Business

Talisman shareholders approve sale to Repsol

Calgary-based Talisman Energy is one step closer to being sold to Spanish energy giant Repsol.

Shareholders vote in favour of $13-B US deal

Talisman CEO Hal Kvisle speaks to CBC after shareholders approve the company's sale to Repsol 1:37

Calgary is set to lose another major oil and gas company headquarters as Talisman Energy moves one step closer to being acquired by Spanish energy giant Repsol.

Shareholders voted in favour of the $13 billion US deal this morning at a meeting in downtown Calgary, with 99.36 per cent of shareholders voting yes.

Repsol will acquire all outstanding common shares of Talisman at $8 US each ($10 Cdn). The transaction is expected to close in the second quarter of this year.

While the vote was nearly unanimous, not everyone was pleased with how the company's fortunes have tumbled over the last decade. Shareholder David Saunders expressed his displeasure with the Talisman board and executives both past and present.

It wasn't a great company, but it was a very good company and these guys just ran it right up on the rocks- Shareholder David Saunders

"It wasn't a great company, but it was a very good company and these guys just ran it right up on the rocks, it's as simple as that," he said after the meeting.

Talisman CEO Hal Kvisle described the Repsol deal as the best possible outcome for shareholders and he expects the deal will receive federal approval.

"We are well on the path to closing. This shareholder vote today is a very significant event, one step in that process," he said. "We can obviously say this is in the best interest of shareholders."

Calgary losing another head office

Repsol officials have said Calgary will be home to one of Repsol's largest management offices and Talisman's Canadian assets will continue to be managed locally.

"I think seeing a major head office disappear will have an impact on employment, but it is a small impact relative to the much bigger impact of commodity prices that we are seeing all over downtown Calgary right now," said Kvisle. 

"We went through a similar situation in the mid-80s and the great company I worked for back then, Dome, disappeared and out of the ashes of that company sprang some of the leading companies in Western Canada today."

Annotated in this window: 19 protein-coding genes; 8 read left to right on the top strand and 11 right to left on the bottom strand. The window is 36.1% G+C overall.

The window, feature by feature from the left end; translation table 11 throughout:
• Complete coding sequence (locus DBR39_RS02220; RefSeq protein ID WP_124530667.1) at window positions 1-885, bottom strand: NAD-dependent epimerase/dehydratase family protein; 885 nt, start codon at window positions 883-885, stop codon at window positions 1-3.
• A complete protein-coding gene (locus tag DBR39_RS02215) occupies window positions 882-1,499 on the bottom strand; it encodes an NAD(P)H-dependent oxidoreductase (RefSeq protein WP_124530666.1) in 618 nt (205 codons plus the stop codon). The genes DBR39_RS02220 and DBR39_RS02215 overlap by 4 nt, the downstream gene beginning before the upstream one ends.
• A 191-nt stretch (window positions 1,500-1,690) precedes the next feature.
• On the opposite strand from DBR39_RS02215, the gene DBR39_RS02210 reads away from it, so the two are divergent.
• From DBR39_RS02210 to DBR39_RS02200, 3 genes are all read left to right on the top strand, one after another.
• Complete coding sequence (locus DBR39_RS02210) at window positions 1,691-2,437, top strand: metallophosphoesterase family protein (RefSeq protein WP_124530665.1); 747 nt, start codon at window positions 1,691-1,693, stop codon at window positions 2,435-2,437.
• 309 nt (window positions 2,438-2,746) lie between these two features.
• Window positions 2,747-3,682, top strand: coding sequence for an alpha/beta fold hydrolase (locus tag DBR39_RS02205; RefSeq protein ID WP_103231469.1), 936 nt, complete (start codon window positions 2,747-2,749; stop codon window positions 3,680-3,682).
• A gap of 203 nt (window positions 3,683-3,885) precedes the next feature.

That's an interesting example. Dome Petroleum was Canada's largest independent energy company, but made the bet that oil prices would stay high and very nearly collapsed under the weight of its debt. Dome is remembered fondly by oil patch veterans and less fondly by 80s-era shareholders. 

Layoffs Coming

Kvisle also said that layoffs are expected, in part because because some of the head office jobs aren't going to be needed anymore, and in part because the drop in the price of oil means cost cutting is necessary.

For its part, the executive management team will do well out of the deal. A total of $28 million has been set aside for five top executives. Kvisle himself is set to receive $15 million for his 30 months at the company. Kvisle was brought into the CEO role at Talisman in September 2012, with express intent of righting the financial ship.

Talisman's share price dropped significantly after crude oil prices began to drop sharply in late November.

Fair Deal

"They got, quite frankly, more than a fair deal," says analyst Chris Cox with Raymond James. "There were a slew of issues for Talisman. I think it will be quite the challenge for Repsol to really turn around the story and integrate it into its portfolio and make it a profitable business, a growing business."

Cox suggests Repsol could likely have paid less for Talisman if the Spanish company would have waited longer to strike a deal. He says Talisman is a company with too much debt and lacking focus with its operations around the world, including its money-losing operations in the North Sea.

"They have billions of dollars in decommissioning liabilities associated with that now," he says. "Their North Sea assets and North Sea joint venture are now listed as a liability, not an asset because of how much they need to spend to close down those facilities."

Repsol is an oil and gas giant employing more than 24,000 people in more than 30 countries. The combined company will be among the 15 largest privately-owned oil and gas companies with activity in more than 50 countries.

Talisman was created in 1992 with a headquarters in Calgary.

Comments

To encourage thoughtful and respectful conversations, first and last names will appear with each submission to CBC/Radio-Canada's online communities (except in children and youth-oriented communities). Pseudonyms will no longer be permitted.

By submitting a comment, you accept that CBC has the right to reproduce and publish that comment in whole or in part, in any manner CBC chooses. Please note that CBC does not endorse the opinions expressed in comments. Comments on this story are moderated according to our Submission Guidelines. Comments are welcome while open. We reserve the right to close comments at any time.